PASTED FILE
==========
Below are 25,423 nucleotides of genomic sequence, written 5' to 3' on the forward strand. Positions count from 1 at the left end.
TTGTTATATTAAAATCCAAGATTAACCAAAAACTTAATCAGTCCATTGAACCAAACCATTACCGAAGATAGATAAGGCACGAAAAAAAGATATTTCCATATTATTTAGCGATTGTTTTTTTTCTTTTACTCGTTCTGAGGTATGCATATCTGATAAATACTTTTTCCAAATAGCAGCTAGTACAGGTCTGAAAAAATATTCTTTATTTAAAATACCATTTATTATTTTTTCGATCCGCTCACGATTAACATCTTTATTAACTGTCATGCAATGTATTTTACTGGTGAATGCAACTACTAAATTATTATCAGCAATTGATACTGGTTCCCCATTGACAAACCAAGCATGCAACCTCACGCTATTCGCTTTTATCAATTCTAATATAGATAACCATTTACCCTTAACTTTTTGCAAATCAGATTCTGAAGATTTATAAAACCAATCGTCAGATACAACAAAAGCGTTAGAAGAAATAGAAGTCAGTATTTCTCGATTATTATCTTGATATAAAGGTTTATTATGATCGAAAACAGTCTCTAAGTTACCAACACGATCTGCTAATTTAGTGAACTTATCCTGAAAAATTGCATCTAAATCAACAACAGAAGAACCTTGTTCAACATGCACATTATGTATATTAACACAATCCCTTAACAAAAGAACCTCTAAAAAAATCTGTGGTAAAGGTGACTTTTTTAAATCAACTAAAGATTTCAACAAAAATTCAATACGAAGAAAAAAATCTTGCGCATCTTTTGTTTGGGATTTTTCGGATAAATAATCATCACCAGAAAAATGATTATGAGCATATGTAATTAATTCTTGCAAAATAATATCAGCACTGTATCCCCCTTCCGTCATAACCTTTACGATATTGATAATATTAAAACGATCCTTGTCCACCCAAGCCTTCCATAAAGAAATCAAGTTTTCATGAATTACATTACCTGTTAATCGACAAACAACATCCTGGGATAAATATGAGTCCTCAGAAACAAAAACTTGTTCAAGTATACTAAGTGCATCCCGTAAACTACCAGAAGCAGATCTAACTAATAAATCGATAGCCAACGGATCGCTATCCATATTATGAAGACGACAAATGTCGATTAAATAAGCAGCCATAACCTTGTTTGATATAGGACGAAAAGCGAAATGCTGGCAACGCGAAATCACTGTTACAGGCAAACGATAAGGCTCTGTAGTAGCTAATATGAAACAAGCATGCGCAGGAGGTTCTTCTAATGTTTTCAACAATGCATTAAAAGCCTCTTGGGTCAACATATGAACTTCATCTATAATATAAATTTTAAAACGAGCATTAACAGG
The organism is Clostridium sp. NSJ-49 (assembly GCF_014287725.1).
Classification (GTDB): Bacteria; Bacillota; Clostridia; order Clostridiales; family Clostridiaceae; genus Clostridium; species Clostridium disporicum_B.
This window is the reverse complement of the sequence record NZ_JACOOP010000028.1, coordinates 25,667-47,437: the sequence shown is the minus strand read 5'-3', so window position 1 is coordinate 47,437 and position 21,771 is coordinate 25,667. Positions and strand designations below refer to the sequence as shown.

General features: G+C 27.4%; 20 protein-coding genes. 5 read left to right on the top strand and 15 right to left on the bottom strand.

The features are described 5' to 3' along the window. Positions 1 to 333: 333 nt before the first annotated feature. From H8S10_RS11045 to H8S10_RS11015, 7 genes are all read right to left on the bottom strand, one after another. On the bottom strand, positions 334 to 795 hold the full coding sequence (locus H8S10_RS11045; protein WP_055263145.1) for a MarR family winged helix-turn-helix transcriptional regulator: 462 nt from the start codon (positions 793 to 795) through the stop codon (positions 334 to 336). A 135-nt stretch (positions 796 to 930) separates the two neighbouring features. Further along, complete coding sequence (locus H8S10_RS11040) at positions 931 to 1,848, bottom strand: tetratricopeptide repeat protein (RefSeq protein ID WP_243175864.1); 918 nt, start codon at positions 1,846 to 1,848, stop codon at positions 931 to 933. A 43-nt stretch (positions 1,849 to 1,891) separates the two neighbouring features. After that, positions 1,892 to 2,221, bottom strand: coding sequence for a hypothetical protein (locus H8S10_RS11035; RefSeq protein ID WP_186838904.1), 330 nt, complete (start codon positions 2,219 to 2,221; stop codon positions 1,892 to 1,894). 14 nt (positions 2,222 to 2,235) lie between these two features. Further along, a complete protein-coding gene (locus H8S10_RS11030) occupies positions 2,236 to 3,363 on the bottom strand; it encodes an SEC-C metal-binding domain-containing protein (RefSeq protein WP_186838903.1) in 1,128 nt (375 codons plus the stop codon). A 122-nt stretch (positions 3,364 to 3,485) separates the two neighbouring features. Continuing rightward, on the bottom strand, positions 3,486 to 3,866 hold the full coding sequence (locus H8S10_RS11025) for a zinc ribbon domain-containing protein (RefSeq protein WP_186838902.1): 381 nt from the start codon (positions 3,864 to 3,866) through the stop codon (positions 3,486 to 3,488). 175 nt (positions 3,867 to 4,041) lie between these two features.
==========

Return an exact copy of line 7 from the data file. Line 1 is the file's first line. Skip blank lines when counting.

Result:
The features are described 5' to 3' along the window. Positions 1 to 333: 333 nt before the first annotated feature. From H8S10_RS11045 to H8S10_RS11015, 7 genes are all read right to left on the bottom strand, one after another. On the bottom strand, positions 334 to 795 hold the full coding sequence (locus H8S10_RS11045; protein WP_055263145.1) for a MarR family winged helix-turn-helix transcriptional regulator: 462 nt from the start codon (positions 793 to 795) through the stop codon (positions 334 to 336). A 135-nt stretch (positions 796 to 930) separates the two neighbouring features. Further along, complete coding sequence (locus H8S10_RS11040) at positions 931 to 1,848, bottom strand: tetratricopeptide repeat protein (RefSeq protein ID WP_243175864.1); 918 nt, start codon at positions 1,846 to 1,848, stop codon at positions 931 to 933. A 43-nt stretch (positions 1,849 to 1,891) separates the two neighbouring features. After that, positions 1,892 to 2,221, bottom strand: coding sequence for a hypothetical protein (locus H8S10_RS11035; RefSeq protein ID WP_186838904.1), 330 nt, complete (start codon positions 2,219 to 2,221; stop codon positions 1,892 to 1,894). 14 nt (positions 2,222 to 2,235) lie between these two features. Further along, a complete protein-coding gene (locus H8S10_RS11030) occupies positions 2,236 to 3,363 on the bottom strand; it encodes an SEC-C metal-binding domain-containing protein (RefSeq protein WP_186838903.1) in 1,128 nt (375 codons plus the stop codon). A 122-nt stretch (positions 3,364 to 3,485) separates the two neighbouring features. Continuing rightward, on the bottom strand, positions 3,486 to 3,866 hold the full coding sequence (locus H8S10_RS11025) for a zinc ribbon domain-containing protein (RefSeq protein WP_186838902.1): 381 nt from the start codon (positions 3,864 to 3,866) through the stop codon (positions 3,486 to 3,488). 175 nt (positions 3,867 to 4,041) lie between these two features.